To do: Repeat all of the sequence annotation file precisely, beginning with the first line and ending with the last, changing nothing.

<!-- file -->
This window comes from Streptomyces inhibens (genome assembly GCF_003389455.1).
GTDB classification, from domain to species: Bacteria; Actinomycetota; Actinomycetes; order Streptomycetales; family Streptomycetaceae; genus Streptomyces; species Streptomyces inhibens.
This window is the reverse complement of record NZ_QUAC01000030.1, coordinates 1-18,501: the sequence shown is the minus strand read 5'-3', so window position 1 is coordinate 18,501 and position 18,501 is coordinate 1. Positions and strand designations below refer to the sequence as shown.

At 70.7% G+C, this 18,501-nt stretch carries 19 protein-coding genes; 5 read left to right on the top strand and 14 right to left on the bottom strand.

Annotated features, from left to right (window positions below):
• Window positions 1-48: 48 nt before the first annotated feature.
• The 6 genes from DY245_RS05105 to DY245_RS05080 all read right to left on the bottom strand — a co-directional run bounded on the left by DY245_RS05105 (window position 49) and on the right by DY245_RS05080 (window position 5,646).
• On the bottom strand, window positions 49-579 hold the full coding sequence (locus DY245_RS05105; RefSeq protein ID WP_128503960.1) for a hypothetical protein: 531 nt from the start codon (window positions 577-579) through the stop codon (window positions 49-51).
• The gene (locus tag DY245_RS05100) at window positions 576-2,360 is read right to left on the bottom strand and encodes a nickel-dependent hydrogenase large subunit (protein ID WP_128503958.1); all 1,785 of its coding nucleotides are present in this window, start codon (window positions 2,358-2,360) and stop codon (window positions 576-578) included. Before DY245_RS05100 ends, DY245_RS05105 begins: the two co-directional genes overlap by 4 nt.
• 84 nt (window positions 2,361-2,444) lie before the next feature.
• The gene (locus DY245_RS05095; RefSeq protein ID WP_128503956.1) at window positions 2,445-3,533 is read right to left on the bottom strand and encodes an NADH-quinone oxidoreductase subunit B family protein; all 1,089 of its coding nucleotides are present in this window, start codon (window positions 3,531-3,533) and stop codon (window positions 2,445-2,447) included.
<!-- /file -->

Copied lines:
This window comes from Streptomyces inhibens (genome assembly GCF_003389455.1).
GTDB classification, from domain to species: Bacteria; Actinomycetota; Actinomycetes; order Streptomycetales; family Streptomycetaceae; genus Streptomyces; species Streptomyces inhibens.
This window is the reverse complement of record NZ_QUAC01000030.1, coordinates 1-18,501: the sequence shown is the minus strand read 5'-3', so window position 1 is coordinate 18,501 and position 18,501 is coordinate 1. Positions and strand designations below refer to the sequence as shown.

At 70.7% G+C, this 18,501-nt stretch carries 19 protein-coding genes; 5 read left to right on the top strand and 14 right to left on the bottom strand.

Annotated features, from left to right (window positions below):
• Window positions 1-48: 48 nt before the first annotated feature.
• The 6 genes from DY245_RS05105 to DY245_RS05080 all read right to left on the bottom strand — a co-directional run bounded on the left by DY245_RS05105 (window position 49) and on the right by DY245_RS05080 (window position 5,646).
• On the bottom strand, window positions 49-579 hold the full coding sequence (locus DY245_RS05105; RefSeq protein ID WP_128503960.1) for a hypothetical protein: 531 nt from the start codon (window positions 577-579) through the stop codon (window positions 49-51).
• The gene (locus tag DY245_RS05100) at window positions 576-2,360 is read right to left on the bottom strand and encodes a nickel-dependent hydrogenase large subunit (protein ID WP_128503958.1); all 1,785 of its coding nucleotides are present in this window, start codon (window positions 2,358-2,360) and stop codon (window positions 576-578) included. Before DY245_RS05100 ends, DY245_RS05105 begins: the two co-directional genes overlap by 4 nt.
• 84 nt (window positions 2,361-2,444) lie before the next feature.
• The gene (locus DY245_RS05095; RefSeq protein ID WP_128503956.1) at window positions 2,445-3,533 is read right to left on the bottom strand and encodes an NADH-quinone oxidoreductase subunit B family protein; all 1,089 of its coding nucleotides are present in this window, start codon (window positions 3,531-3,533) and stop codon (window positions 2,445-2,447) included.